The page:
“I’ve been dealing with it since I did my first Championship when I was 11 years old and I’m fine with it, it just brings me closer into the zone!”, she said after putting the biggest score of the competition on the board with 81.863 which would leave Denmark on the top step of the podium, but only 1.228% ahead of the British in silver medal spot while Isabell Werth and DSP Qantaz and Frederic Wandres and Duke of Britain FRH secured bronze for Germany, their final tally of 230.791 leaving them less than three percentage points further adrift.
Laudrup-Dufour was also partnering a horse that is still on a learning curve. Vamos Amigos hasn’t always been the most settled ride but he has come into his own this year.
“I managed to ride him to the limit but stay on the right side of chaotic and brilliant today!” she said. “He’s had a super season so far, he’s been riding a wave since Neumunster really. Leipzig (Longines FEI Dressage World Cup Final 2022 in April) was like riding on a bomb but I think that atmosphere might have matured him too”, she pointed out.
German star Isabell Werth has competed in many World Championships during her sparkling career and said that she and her team “are very satisfied with our bronze medal”. Her country’s record is second-to-none with 12 titles from 15 editions of the team competition, but it’s a time of change with new partnerships emerging and others leaving the sport.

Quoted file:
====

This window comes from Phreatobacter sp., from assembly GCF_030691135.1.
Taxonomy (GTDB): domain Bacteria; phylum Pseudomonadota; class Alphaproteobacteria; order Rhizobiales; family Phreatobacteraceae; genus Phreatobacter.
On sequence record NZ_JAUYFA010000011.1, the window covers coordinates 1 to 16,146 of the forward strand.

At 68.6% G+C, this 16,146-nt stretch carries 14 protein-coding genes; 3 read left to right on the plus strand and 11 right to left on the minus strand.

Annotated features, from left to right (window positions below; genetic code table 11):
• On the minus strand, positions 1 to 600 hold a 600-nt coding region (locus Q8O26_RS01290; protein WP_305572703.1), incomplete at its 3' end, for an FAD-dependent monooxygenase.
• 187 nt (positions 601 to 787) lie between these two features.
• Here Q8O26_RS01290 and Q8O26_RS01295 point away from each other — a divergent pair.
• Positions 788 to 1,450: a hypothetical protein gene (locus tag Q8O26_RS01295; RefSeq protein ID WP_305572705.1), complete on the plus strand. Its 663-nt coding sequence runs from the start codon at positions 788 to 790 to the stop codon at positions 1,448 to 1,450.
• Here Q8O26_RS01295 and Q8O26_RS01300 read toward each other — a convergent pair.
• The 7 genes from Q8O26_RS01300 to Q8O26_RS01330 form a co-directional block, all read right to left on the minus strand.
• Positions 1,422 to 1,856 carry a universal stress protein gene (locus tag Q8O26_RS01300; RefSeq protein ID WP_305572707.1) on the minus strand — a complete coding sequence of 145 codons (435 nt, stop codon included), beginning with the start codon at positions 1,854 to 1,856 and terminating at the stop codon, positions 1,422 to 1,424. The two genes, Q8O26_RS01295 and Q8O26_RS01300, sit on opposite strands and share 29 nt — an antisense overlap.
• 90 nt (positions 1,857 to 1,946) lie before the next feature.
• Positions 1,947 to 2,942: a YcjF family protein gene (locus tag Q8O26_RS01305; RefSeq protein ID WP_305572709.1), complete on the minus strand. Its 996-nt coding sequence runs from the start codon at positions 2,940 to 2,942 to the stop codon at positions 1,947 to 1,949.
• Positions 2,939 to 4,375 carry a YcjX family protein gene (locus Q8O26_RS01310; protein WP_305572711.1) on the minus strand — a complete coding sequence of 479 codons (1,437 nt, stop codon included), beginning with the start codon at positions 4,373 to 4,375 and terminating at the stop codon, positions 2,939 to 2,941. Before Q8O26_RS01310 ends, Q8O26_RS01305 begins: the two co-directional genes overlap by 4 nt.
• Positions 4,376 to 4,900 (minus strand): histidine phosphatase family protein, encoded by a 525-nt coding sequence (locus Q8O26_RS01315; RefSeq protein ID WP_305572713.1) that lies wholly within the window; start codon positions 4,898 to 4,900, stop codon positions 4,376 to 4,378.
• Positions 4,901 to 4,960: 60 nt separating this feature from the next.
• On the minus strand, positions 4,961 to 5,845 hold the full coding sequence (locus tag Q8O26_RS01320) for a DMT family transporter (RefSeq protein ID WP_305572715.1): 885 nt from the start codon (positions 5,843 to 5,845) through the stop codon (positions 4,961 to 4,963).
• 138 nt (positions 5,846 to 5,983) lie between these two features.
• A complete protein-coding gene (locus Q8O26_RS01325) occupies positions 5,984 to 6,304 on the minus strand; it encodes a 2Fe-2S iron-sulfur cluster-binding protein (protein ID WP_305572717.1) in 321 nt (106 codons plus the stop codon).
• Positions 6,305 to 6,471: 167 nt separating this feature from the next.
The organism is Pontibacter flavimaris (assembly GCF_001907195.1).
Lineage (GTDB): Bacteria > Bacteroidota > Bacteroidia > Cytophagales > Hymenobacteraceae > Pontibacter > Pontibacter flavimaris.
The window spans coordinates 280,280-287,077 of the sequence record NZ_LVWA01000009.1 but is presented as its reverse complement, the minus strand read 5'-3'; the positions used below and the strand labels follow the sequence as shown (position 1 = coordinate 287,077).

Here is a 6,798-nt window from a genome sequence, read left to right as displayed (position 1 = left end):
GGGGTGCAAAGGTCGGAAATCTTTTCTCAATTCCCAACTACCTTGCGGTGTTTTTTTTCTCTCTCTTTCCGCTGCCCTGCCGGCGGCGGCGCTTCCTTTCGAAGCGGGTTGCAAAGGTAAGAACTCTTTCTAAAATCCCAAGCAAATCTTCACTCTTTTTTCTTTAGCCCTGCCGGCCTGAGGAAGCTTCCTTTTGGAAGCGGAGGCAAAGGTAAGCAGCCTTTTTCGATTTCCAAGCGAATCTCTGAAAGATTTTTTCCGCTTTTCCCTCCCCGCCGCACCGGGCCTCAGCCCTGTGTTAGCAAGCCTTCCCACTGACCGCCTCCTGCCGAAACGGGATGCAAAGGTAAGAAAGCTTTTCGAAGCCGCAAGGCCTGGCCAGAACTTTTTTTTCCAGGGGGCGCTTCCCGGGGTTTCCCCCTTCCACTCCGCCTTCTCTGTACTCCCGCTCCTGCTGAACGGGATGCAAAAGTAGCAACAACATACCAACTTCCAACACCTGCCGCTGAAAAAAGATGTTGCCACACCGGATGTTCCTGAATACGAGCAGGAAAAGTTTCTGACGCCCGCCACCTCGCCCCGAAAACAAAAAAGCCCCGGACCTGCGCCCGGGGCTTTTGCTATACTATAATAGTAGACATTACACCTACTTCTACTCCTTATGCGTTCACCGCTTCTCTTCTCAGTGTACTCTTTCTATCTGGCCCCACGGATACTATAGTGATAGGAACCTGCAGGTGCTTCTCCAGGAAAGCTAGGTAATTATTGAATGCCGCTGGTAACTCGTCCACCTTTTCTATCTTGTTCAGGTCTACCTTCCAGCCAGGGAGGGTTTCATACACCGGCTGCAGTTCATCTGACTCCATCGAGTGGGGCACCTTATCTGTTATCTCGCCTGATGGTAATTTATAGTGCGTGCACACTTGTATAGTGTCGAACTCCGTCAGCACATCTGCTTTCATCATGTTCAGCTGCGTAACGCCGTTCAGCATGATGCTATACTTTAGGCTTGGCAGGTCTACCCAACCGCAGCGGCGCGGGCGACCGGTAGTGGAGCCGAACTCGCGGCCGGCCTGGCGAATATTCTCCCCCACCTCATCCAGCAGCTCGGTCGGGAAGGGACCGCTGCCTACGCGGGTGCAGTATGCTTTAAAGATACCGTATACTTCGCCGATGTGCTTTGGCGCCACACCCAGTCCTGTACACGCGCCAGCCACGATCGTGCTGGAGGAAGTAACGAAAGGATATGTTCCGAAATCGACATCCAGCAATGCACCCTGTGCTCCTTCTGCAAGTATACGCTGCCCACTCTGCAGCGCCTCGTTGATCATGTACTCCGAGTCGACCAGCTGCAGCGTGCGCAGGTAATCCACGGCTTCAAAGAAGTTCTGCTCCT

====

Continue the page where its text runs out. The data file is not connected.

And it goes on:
“We didn’t come here as favourites and we knew the Danish would ride for the gold. We were not quite sure about the British but Charlotte always delivers when she needs to. We had a really open championship and it was nice to see. We are not disappointed at all and we knew when we came here with new riders and horses that it would be difficult. It was a great competition and we are all satisfied with our results”, she said.
This gold medal means a great deal to all of the Danish team. Nanna Merrald Rasmussen, who set out the Danish stall with a great ride on Blue Hors Zack yesterday admitted the reality hasn’t quite sunk in yet. “I was shaking and so stressed when Catherine was riding. We saw Lottie (Fry) riding on our phone in the stables and saw she was amazing so we knew Catherine had to ride at her best to get the gold. To finally bring this medal home is amazing!”, she said.
The only time Denmark has ever placed on the Dressage World Championship podium was back in 1982 in Lausanne (SUI) when Anne Grethe Jensen (Marzog), Tove jorck-Jorckston (Lazuly and Finn Sakso-Larsen (Coq d’Or) clinched bronze.
“We are all overwhelmed!”, admitted Danish Chef d’Equipe Anne-Mette Binder tonight. “We hoped to make a good impression and have a good result here in Herning for the Danish audience but also for everyone travelling here. The riders all followed the plans we had from the start and I’m really, really proud of my team today. The expectations were high and our fantastic riders have fulfilled them!”, she added.
Of the 19 competing nations Team Sweden finished fourth ahead of The Netherlands in fifth and Team USA in sixth, and the top six nations have now qualified for the Paris 2024 Olympic Games.
However attention now turns to tomorrow’s Grand Prix Special for which the top-30 individuals have qualified, and if this weekend’s team competition is anything to go by it’s going to be another gripping day of top sport.